Heirloom tomatoes: Bold as nature intendedBobby R. Presents Tuesday, May 17th, 2011
Whether you choose to plant in early March or have been anticipating their arrival in the markets, heirloom tomatoes are beginning to peek their misshapen, bulbous little heads out at us all over town. Almost grotesque in their beauty of multicolored stripes, smoky purple hues and vibrant greens and yellows, these amazing fruits’ quantity will only multiply as the summer ensues, much like the asexual reproduction of adding water to a gremlin. But unlike the gremlin, the addition of bright light (and the beautiful weather we have been having) will only increase the prosperity of these adorable little monsters.
Heirloom varieties of fruits and vegetables traditionally refer to specific genetically evolved characteristics within the family that distinguish them from their cousins, such as specific disease resistance, flavor, color and shape. Aside from the most commonly sold tomatoes are heirloom varieties of eggplant, squashes and even radishes or beets to name a few. As the heirloom’s popularity has increased, the criteria for classification has become inversely proportional, allowing varieties whose phenotype might suggest an heirloom quality to be so called, while the genotype begs to differ.
But who cares really, except for the most orthodox of fruit and vegetable enthusiasts. If it looks cool and tastes good, nobody’s getting hurt and nobody is the wiser.
My focus is on heirloom tomatoes because they are the first to appear, are the most diverse and continually present throughout the season. When ripe, the tomatoes have subtle flavor differences from each other and an apparent sweetness that is lacking in the more traditional Roma or Vine Ripe sold throughout the year.
The best way to find out the difference is to simply taste them yourself, raw with a sprinkle of salt to cut the acidity. You will soon be an expert at differentiating between the Cherokee Purple, Yellow Brandywine, Green Zebra or Moskvich varieties.
Heirlooms are also cultivated as cherry-sized tomatoes. Trader Joe’s has a great variety pack right now sold for $3 a pint that I use for the included recipe. The variety pack is nice because it distributes a far greater spectrum of color and more flavors than using slices of the larger varieties and often is less expensive per pound.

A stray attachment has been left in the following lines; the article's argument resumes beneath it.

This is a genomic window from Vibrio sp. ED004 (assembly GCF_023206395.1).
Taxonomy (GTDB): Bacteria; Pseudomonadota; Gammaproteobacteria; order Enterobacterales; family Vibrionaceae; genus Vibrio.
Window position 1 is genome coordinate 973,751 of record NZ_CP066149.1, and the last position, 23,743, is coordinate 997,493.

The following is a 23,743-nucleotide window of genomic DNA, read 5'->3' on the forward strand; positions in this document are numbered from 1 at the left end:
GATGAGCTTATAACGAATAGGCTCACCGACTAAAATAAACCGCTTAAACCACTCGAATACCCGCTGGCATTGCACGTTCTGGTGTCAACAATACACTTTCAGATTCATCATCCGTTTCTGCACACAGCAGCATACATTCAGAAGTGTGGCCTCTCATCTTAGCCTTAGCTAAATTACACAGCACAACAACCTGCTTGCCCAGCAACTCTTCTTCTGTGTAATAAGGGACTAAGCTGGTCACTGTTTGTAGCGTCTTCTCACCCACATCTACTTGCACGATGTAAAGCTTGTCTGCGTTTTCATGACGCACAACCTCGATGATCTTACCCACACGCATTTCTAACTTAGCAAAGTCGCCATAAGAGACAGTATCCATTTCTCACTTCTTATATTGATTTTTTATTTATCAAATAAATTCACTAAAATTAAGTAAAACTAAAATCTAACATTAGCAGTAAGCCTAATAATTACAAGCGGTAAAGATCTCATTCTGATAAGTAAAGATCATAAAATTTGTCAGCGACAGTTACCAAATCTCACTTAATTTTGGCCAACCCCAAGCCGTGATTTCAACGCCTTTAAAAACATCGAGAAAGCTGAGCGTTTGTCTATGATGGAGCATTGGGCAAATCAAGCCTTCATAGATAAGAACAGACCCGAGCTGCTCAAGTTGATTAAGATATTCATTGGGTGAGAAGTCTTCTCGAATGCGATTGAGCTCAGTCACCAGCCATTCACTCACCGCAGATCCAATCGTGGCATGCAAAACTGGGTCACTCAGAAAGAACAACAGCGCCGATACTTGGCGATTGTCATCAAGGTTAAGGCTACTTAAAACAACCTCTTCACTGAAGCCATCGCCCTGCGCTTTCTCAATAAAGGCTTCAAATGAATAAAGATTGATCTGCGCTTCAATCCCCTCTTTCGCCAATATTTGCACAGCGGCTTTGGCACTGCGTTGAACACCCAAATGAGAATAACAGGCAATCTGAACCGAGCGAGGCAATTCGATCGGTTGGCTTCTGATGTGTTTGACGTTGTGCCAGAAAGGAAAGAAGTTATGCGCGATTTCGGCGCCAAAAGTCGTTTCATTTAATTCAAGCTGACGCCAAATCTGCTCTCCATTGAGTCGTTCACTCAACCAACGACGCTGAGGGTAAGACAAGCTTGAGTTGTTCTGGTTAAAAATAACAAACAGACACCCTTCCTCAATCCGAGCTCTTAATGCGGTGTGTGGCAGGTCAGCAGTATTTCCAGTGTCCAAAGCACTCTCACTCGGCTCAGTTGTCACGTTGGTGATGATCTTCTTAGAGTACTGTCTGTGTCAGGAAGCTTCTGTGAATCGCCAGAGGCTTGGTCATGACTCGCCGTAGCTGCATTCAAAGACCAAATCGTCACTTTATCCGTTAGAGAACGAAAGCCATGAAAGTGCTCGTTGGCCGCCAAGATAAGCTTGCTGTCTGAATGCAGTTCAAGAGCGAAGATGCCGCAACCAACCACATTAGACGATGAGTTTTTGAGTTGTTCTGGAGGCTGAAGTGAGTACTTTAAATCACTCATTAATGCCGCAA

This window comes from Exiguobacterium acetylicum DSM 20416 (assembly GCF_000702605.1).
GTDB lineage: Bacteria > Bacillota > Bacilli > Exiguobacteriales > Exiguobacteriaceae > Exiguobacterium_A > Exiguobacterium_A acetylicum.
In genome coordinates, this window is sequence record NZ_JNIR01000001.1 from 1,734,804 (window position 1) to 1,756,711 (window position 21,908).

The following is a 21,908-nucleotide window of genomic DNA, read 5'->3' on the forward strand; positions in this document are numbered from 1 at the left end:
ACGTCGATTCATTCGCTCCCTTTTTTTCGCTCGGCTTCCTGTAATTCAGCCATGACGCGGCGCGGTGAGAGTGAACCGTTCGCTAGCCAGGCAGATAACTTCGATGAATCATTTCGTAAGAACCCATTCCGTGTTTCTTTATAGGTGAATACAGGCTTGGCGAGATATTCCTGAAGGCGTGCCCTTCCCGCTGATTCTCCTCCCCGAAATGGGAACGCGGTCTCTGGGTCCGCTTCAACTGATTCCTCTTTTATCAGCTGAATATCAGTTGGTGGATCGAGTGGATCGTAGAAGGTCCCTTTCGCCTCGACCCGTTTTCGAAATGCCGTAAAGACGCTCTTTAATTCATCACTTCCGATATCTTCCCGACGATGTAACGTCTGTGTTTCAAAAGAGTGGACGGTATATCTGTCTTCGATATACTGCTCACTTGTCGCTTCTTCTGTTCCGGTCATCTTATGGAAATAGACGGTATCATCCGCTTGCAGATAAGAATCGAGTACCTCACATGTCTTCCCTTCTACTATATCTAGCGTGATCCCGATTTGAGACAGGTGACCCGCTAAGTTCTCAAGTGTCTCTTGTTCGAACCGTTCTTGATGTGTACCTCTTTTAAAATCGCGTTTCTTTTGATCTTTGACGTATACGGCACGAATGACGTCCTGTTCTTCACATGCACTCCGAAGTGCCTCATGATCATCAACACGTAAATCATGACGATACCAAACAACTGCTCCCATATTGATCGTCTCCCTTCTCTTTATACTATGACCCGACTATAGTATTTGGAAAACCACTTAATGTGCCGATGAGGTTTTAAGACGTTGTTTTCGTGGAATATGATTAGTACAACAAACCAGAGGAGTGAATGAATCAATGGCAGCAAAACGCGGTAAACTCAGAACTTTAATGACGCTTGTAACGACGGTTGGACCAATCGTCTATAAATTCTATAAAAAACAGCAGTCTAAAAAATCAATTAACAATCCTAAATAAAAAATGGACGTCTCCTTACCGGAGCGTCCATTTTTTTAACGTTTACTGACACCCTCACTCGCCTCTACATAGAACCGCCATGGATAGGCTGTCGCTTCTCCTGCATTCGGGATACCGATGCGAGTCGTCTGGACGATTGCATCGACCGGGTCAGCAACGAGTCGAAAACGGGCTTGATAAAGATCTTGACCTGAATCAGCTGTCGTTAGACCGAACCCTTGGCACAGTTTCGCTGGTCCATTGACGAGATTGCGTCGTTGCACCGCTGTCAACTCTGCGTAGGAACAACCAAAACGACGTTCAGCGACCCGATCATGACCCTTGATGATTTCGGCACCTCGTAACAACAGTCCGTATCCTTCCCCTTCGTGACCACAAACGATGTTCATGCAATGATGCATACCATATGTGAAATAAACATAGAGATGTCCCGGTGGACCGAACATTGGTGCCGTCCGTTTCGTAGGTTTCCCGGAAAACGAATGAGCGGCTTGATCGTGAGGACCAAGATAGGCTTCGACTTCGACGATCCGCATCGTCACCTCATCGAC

These aesthetic beauties will dress up any of the traditional dishes you would have otherwise used raw red tomatoes for, such as a Caprese or House salad, but why not go further into more elaborate preparations that will show off both the beauty of the ingredients and the inventiveness of the cook.
One such idea is using the basic flavor profile of a Caprese salad and making it into an heirloom tomato tart with pesto and mozzarella. Use a pre-bought nine-inch pie shell and bake as directed after cracking black pepper on the bottom. Then take 3/4 pound thinly sliced mozzarella, 1/2 cup pesto and 2 pounds sliced mixed heirloom tomatoes (that have been separated into thirds) and layer evenly to build the tart. It can be eaten at room temperature. You could even pour an egg and cream mix over the tart and bake it as a quiche.
Other ideas include pureeing the tomatoes and adding them to a Bloody Mary mix or hollowing the tomato into a cup and baking it filled with a summer vegetable succotash.
Dressing yourself and your dishes up in summer colors provides a sense of levity, confidence and charisma. Being bold is what nature intended! bobby’s recipe
Heirloom tomato tarte tatin
Usually made with stone fruits, a tarte tartin is a traditional French dessert that would be the equivalent of a caramelized upside down tart.
Since stone fruits will not be available until the fall, and I love a tarte tatin, I have developed this recipe using the traditional technique of caramelizing fruit with sugar and butter, but substitute heirloom tomatoes as the star ingredient.
I had really bad luck using ceramic ramekins while testing this recipe. Instead, I swapped to a 6 ounce Pyrex soufflé cup that browned evenly, allowing me to see that the bottom was not burning and gave a nice, domed dimension to the dessert.
2 pints heirloom cherry tomatoes
3 tablespoons butter
3 teaspoons granulated sugar
Pastry dough – enough for six 4-inch circles
Peirce the skin of the cherry tomatoes with a paring knife. Squeeze the tomatoes with your fingers over the sink to get rid of the seeds.
Butter six 6-ounce soufflé cups with 1/2 tablespoon butter each and sprinkle the bottom with a generous 1/2 teaspoon granulated sugar.
Divide the seeded tomatoes evenly between the soufflé cups, place in a baking pan, loosely cover with foil and bake at 350 degrees for 45 minutes.
Remove the foil and press down on the tomatoes with the bottom of a glass or spoon to mold them into the cup. Bake uncovered for an additional hour.
Meanwhile, roll out enough pastry dough 1/8 inch thick and make six 4-inch circles. Poke the circles with a fork and refrigerate.
Remove the soufflé cups from the oven and place the pastry rounds gently on top (they should overlap). Using a butter knife, tuck the sides of the dough down around the baked tomatoes.
Increase the temperature to 425 degrees and bake for 15 minutes until the pastry is golden.
Sit for 10 minutes before running a knife around the edge and unmolding onto a plate. Serve warm with fresh made whipped cream and half a cherry tomato as a garnish.
Short URL: http://lgbtweekly.com/?p=8293